Business Strategy for Software Executives
March 27, 2006
Blueprint to a Billion
A study of billion-dollar companies identifies seven essentials for turning a breakthrough innovation into exponential growth.
By David G. Thomson
Microsoft, Oracle, BEA, Google, Symantec along with many examples in other industries such as Staples, Genentech, Starbucks and Nike are members of an elite group of companies that managed to turn breakthrough innovations into billion-dollar businesses. What did these and other high-growth companies do to achieve such a goal? What blueprint do they follow to produce such results?
It took three years of in-depth research to answer these questions. The result is the first quantitative assessment of the success pattern across a distinct group of 387 “Blueprint Companies” – the 5% that have IPO-ed since 1980 and grown to $1 billion revenue. They represent America’s highest growth companies: they achieved exponential revenue growth and returns.
What does it take to become a billion-dollar company? I realized the answer would not come from qualitative approaches focusing on innovation or organization lifecycles but from a quantitative and fact-based analysis of America’s high growth companies. I started my journey in the technology sector including the software industry but quickly found this common pattern across all industries. The analysis had to hinge on what is often overlooked: revenue performance. Every company can innovate and invest, even over-invest in order to grow. However, not every company can create stellar revenue growth.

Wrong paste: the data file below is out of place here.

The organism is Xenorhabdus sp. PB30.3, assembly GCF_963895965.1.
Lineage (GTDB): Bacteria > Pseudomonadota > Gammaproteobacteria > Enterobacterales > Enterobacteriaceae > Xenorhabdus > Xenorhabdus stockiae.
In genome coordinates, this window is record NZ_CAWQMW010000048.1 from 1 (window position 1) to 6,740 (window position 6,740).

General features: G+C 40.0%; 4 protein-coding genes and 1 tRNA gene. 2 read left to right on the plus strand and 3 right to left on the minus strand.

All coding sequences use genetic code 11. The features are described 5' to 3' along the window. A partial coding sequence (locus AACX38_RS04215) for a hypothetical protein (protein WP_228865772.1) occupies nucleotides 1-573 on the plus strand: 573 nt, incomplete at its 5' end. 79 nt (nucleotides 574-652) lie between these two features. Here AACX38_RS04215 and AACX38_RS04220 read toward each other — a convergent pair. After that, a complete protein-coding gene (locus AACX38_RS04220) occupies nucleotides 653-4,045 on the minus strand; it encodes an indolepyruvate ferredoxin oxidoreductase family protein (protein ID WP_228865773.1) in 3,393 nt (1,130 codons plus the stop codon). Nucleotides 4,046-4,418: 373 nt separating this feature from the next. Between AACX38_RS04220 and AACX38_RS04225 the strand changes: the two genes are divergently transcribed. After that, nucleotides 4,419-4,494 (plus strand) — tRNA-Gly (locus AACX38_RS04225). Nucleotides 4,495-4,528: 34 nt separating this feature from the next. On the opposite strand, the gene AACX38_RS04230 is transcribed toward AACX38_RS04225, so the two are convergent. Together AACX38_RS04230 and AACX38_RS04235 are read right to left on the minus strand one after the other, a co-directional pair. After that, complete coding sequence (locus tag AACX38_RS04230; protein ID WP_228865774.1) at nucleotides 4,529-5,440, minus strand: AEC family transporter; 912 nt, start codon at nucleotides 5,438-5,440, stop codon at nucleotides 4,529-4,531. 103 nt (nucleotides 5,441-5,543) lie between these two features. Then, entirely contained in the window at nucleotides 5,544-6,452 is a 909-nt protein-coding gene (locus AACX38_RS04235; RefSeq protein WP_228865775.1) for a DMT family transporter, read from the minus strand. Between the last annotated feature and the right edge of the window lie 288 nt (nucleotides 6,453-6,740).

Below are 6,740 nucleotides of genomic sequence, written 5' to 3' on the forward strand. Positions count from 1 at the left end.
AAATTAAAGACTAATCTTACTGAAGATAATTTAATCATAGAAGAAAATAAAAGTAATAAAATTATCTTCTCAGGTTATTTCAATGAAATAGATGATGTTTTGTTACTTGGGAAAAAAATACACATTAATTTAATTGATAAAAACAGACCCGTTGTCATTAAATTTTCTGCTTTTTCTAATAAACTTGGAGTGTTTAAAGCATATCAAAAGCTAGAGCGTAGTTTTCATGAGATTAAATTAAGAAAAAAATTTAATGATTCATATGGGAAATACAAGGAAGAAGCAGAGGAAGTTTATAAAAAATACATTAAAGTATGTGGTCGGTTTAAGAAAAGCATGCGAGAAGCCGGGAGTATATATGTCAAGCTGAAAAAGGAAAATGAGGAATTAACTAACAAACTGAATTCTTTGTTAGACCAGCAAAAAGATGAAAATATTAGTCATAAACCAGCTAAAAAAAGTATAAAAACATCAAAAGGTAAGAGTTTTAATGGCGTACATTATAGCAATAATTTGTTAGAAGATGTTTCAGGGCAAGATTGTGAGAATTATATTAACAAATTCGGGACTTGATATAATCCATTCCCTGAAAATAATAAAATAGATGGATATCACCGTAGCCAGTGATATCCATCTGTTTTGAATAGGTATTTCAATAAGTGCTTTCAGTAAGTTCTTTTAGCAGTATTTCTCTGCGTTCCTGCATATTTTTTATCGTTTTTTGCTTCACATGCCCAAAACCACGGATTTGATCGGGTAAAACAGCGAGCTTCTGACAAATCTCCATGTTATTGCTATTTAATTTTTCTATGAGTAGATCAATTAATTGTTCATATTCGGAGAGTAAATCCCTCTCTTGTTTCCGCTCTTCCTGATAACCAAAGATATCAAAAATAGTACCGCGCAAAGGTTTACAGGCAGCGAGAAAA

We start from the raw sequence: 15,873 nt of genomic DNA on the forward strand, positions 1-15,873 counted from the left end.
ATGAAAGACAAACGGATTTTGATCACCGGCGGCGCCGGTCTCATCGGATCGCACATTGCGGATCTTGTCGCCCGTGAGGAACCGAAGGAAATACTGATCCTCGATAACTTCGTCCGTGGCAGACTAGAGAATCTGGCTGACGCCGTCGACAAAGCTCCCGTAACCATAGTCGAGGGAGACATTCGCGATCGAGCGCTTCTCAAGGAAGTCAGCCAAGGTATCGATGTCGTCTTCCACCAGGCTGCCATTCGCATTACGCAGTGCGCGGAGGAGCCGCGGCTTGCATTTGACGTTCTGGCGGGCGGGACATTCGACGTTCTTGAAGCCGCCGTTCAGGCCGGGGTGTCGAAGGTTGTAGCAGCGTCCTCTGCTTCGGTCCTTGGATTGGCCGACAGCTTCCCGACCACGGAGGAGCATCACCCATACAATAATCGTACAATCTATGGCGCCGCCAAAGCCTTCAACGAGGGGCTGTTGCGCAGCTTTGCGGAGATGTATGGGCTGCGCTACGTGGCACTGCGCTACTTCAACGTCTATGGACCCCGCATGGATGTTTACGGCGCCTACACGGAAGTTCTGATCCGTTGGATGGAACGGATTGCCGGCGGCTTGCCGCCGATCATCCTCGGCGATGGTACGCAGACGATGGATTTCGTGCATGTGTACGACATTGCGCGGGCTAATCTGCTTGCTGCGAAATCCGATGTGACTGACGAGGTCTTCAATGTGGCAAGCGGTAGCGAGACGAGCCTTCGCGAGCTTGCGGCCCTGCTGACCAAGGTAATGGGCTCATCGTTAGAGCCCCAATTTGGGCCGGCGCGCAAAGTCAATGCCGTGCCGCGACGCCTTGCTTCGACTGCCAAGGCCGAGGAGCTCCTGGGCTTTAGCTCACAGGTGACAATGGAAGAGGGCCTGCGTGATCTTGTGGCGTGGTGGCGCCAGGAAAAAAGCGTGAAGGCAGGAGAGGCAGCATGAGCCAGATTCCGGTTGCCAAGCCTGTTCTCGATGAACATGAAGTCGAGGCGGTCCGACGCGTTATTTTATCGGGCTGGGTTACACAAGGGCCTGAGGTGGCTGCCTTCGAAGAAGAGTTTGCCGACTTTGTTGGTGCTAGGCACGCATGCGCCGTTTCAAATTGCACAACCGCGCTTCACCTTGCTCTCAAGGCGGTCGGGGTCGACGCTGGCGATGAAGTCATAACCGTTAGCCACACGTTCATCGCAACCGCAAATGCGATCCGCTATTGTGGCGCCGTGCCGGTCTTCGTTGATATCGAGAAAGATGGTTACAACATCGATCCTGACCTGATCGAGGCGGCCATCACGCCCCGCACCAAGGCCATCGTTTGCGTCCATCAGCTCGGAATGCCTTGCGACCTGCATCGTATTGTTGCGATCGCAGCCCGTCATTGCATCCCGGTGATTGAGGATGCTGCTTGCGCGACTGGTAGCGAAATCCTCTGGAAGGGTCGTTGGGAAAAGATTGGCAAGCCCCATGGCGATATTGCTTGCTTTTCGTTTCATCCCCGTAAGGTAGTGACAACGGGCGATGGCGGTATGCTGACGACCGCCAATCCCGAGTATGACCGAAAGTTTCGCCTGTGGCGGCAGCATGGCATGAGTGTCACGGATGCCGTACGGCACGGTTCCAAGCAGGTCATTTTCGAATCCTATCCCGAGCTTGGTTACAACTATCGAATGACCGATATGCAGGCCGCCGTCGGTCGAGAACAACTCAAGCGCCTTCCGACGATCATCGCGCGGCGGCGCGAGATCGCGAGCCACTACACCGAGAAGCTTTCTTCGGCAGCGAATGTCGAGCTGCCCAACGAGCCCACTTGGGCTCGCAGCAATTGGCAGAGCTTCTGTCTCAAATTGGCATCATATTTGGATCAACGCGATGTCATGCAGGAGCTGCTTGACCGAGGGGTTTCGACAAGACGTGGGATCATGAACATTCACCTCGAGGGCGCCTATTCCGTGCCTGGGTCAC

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New Podcast on Offshoring Best Practices
Sand Hill Group’s M.R. Rangaswami will discuss highlights from the new study on software vendor offshoring trends, and will be joined by product development experts to discuss the latest strategies, challenges and best practices. Click here to listen.
For a full replay of the offshoring Webinar including perspective from offshorers and vendors, visit http://www.persistentsys.com.
Every Friday, SandHill.com editors will bring together the most important news of the week. The inaugural SandHill.com Software News Summary looks back at a tough week for Microsoft, Ellisonís talk of subscriptions and more open source developments.
Spring rain dampened the end of a gloomy week in Redmond. By Friday, Microsoft had delayed not only the release of Vista, but also Office. Both are now slated for debut in 2007. Redmond also announced a shakeup of its Platform and Services Division, placing Steve Sinofsky in charge of Windows. Read this Software News Summary …
Last week, SandHill.com readers gave their opinions about whether Sarbanes-Oxley regulations go too far.
Give us your opinion and see the results >>
The list of twenty fast-growth software companies exhibiting as part of the Software Showcase at Software 2006 might surprise you. Find out more about these innovative vendors in this weekís SandHill.com Radar profile.
IEEE head questions expanding H-1B visa program.
Read the most important enterprise software industry news of the week >>
Proofpoint receives $20 million.
Monitor the latest software venture capital deals >>
Cadre Technologies buys LDS.
Size up last week's software M&A deals >>
Active Reasoning names William Winters as CEO.
See who's made it to the top in our list of recent software executive appointments >>
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“Microsoft is not about greed. It's about innovation and fairness." – Bill Gates
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